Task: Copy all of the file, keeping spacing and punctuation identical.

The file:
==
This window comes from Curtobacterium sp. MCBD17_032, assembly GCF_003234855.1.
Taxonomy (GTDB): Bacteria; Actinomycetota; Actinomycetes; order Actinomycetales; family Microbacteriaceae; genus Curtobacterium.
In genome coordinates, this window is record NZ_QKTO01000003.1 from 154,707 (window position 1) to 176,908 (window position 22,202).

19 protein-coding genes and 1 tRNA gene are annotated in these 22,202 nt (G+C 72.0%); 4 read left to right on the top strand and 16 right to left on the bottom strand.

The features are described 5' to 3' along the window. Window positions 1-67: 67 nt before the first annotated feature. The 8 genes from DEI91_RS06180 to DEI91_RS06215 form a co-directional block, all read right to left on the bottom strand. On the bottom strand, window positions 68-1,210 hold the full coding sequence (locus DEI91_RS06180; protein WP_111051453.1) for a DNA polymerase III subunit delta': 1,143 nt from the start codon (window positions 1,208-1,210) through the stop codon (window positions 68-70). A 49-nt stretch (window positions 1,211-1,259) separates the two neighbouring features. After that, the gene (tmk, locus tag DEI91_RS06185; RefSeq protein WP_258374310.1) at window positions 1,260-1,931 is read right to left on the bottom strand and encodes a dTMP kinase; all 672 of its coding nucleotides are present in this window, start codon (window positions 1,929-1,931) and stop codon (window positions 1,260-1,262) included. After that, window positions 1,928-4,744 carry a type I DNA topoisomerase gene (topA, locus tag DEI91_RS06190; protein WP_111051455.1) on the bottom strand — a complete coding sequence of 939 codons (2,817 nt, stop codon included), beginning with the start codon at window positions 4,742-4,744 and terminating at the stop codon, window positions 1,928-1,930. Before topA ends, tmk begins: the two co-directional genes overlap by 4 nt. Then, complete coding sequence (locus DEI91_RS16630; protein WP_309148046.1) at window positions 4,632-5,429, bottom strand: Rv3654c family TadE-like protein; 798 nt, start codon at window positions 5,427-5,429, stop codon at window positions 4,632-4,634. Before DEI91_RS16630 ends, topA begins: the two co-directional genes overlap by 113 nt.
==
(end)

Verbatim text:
This window comes from Curtobacterium sp. MCBD17_032, assembly GCF_003234855.1.
Taxonomy (GTDB): Bacteria; Actinomycetota; Actinomycetes; order Actinomycetales; family Microbacteriaceae; genus Curtobacterium.
In genome coordinates, this window is record NZ_QKTO01000003.1 from 154,707 (window position 1) to 176,908 (window position 22,202).

19 protein-coding genes and 1 tRNA gene are annotated in these 22,202 nt (G+C 72.0%); 4 read left to right on the top strand and 16 right to left on the bottom strand.

The features are described 5' to 3' along the window. Window positions 1-67: 67 nt before the first annotated feature. The 8 genes from DEI91_RS06180 to DEI91_RS06215 form a co-directional block, all read right to left on the bottom strand. On the bottom strand, window positions 68-1,210 hold the full coding sequence (locus DEI91_RS06180; protein WP_111051453.1) for a DNA polymerase III subunit delta': 1,143 nt from the start codon (window positions 1,208-1,210) through the stop codon (window positions 68-70). A 49-nt stretch (window positions 1,211-1,259) separates the two neighbouring features. After that, the gene (tmk, locus tag DEI91_RS06185; RefSeq protein WP_258374310.1) at window positions 1,260-1,931 is read right to left on the bottom strand and encodes a dTMP kinase; all 672 of its coding nucleotides are present in this window, start codon (window positions 1,929-1,931) and stop codon (window positions 1,260-1,262) included. After that, window positions 1,928-4,744 carry a type I DNA topoisomerase gene (topA, locus tag DEI91_RS06190; protein WP_111051455.1) on the bottom strand — a complete coding sequence of 939 codons (2,817 nt, stop codon included), beginning with the start codon at window positions 4,742-4,744 and terminating at the stop codon, window positions 1,928-1,930. Before topA ends, tmk begins: the two co-directional genes overlap by 4 nt. Then, complete coding sequence (locus DEI91_RS16630; protein WP_309148046.1) at window positions 4,632-5,429, bottom strand: Rv3654c family TadE-like protein; 798 nt, start codon at window positions 5,427-5,429, stop codon at window positions 4,632-4,634. Before DEI91_RS16630 ends, topA begins: the two co-directional genes overlap by 113 nt.